“Google means well with this poorly presented request. It is its way of asking whether it can keep your passwords in sync with other copies of its browser,” Rob Pegoraro writes for USA Today. “But you should decline the offer unless you use Chrome as your primary browser on a Mac and you can secure your computer against curious passers-by, change a hidden and experimental setting, or do both.”
“This situation can arise if you enable Chrome’s optional sign-in feature, which syncs your browser use — not just bookmarks, but open pages, settings and passwords — across multiple devices,” Pegoraro writes. “If you’d already saved Web passwords in Apple’s Safari browser, Chrome will ask whether it, too, can have access to the OS X Keychain’s database of those logins. Unfortunately, the standard Keychain-access dialog only has ‘Allow,’ ‘Always Allow’ and ‘Deny’ buttons — not ‘Get out of my face and don’t ever ask again.’”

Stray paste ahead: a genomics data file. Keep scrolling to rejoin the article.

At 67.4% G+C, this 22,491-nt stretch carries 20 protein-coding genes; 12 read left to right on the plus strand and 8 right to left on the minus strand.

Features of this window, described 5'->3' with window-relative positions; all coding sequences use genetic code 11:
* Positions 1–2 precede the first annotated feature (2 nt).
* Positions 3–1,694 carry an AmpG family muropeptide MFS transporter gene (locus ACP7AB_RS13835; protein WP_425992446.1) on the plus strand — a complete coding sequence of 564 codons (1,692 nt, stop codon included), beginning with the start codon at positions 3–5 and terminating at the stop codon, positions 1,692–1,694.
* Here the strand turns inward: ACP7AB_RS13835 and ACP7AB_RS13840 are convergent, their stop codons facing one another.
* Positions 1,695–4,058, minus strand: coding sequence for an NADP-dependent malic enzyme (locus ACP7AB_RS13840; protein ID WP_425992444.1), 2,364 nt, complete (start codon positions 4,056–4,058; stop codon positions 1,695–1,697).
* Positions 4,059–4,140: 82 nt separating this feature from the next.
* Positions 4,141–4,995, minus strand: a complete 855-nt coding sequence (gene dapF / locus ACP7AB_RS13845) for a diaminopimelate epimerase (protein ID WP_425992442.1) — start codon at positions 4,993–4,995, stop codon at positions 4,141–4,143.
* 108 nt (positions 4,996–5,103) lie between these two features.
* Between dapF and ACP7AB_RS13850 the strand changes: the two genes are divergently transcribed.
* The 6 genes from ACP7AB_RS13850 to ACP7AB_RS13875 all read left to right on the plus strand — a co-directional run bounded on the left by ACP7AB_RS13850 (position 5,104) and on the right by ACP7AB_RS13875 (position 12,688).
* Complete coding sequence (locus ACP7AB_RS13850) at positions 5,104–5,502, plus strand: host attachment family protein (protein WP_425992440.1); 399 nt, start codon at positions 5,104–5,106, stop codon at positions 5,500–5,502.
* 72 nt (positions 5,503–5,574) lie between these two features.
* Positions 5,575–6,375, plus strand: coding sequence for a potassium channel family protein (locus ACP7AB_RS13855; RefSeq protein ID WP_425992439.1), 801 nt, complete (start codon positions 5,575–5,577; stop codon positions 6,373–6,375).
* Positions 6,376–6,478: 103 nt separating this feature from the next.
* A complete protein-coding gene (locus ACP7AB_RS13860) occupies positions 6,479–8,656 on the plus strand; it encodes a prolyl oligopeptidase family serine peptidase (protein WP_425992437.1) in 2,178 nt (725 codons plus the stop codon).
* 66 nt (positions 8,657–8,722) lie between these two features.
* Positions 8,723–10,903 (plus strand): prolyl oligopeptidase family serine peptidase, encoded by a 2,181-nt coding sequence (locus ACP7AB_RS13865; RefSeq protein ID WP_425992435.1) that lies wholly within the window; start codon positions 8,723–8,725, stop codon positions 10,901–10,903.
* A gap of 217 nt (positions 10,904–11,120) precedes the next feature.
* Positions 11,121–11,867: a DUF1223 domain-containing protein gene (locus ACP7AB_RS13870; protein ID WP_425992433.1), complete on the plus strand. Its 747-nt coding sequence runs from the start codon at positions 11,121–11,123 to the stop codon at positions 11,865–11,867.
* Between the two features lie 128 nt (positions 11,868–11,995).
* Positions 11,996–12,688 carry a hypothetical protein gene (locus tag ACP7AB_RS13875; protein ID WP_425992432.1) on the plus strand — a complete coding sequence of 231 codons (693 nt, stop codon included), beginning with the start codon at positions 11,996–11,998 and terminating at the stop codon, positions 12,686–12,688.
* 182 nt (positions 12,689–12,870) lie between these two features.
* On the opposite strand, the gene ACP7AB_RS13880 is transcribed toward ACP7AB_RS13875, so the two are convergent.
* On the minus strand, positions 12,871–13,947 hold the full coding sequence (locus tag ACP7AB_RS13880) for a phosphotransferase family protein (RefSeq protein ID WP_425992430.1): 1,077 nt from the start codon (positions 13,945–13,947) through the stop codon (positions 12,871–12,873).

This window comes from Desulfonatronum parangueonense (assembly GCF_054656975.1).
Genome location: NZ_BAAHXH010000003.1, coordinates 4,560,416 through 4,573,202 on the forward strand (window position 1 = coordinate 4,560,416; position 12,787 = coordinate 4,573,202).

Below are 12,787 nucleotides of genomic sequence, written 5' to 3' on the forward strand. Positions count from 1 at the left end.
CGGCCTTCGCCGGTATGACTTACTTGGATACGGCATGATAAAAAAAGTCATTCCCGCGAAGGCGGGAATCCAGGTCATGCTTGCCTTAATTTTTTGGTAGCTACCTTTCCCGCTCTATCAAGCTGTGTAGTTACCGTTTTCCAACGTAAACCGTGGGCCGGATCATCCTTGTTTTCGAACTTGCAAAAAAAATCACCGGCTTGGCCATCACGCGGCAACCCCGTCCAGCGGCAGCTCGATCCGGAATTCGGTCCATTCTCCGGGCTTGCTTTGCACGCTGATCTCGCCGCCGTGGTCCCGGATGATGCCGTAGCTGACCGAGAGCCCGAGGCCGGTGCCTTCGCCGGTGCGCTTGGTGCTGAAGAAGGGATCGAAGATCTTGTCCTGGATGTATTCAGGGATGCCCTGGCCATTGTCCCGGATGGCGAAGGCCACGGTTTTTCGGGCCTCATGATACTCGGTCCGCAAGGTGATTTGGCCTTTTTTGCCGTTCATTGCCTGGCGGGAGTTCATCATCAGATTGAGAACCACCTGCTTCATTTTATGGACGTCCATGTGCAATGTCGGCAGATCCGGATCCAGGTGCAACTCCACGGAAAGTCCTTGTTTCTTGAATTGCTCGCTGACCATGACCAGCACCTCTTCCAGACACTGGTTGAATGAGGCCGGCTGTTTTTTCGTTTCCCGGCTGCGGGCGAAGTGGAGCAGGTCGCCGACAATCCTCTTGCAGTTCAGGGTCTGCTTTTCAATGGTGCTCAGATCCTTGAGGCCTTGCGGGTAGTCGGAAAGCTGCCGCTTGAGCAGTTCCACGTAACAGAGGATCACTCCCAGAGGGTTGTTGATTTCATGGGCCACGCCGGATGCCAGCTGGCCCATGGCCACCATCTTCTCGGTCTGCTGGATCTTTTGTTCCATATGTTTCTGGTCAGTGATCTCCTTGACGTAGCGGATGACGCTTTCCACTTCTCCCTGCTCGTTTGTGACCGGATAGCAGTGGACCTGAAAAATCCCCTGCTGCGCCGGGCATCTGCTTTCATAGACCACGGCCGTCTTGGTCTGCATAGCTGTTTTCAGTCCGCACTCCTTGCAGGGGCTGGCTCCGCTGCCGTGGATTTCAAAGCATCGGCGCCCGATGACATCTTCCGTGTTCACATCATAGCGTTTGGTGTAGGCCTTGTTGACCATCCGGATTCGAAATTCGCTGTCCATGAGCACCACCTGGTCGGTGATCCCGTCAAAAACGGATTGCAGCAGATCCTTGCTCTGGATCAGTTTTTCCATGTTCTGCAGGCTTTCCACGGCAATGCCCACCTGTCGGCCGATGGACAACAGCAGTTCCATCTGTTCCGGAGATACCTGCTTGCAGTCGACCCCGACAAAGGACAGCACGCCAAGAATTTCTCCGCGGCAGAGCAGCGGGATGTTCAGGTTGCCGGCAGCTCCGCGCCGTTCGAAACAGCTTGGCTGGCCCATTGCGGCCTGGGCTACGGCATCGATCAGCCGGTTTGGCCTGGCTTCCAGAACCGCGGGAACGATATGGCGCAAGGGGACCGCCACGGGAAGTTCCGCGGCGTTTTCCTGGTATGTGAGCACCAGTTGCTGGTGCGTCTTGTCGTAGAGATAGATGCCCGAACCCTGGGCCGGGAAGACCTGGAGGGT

“After I tweeted a little rant over that, Ars Technica‘s Jon Brodkin pointed out a fix,” Pegoraro writes. “In Chrome’s settings, click the ‘Advanced Sync Settings…’ button and uncheck ‘Passwords.’ Chrome hasn’t bothered me with a Keychain nag since. But even having Chrome confine saved passwords to your own computer can carry a security risk…”
Read more in the full article here.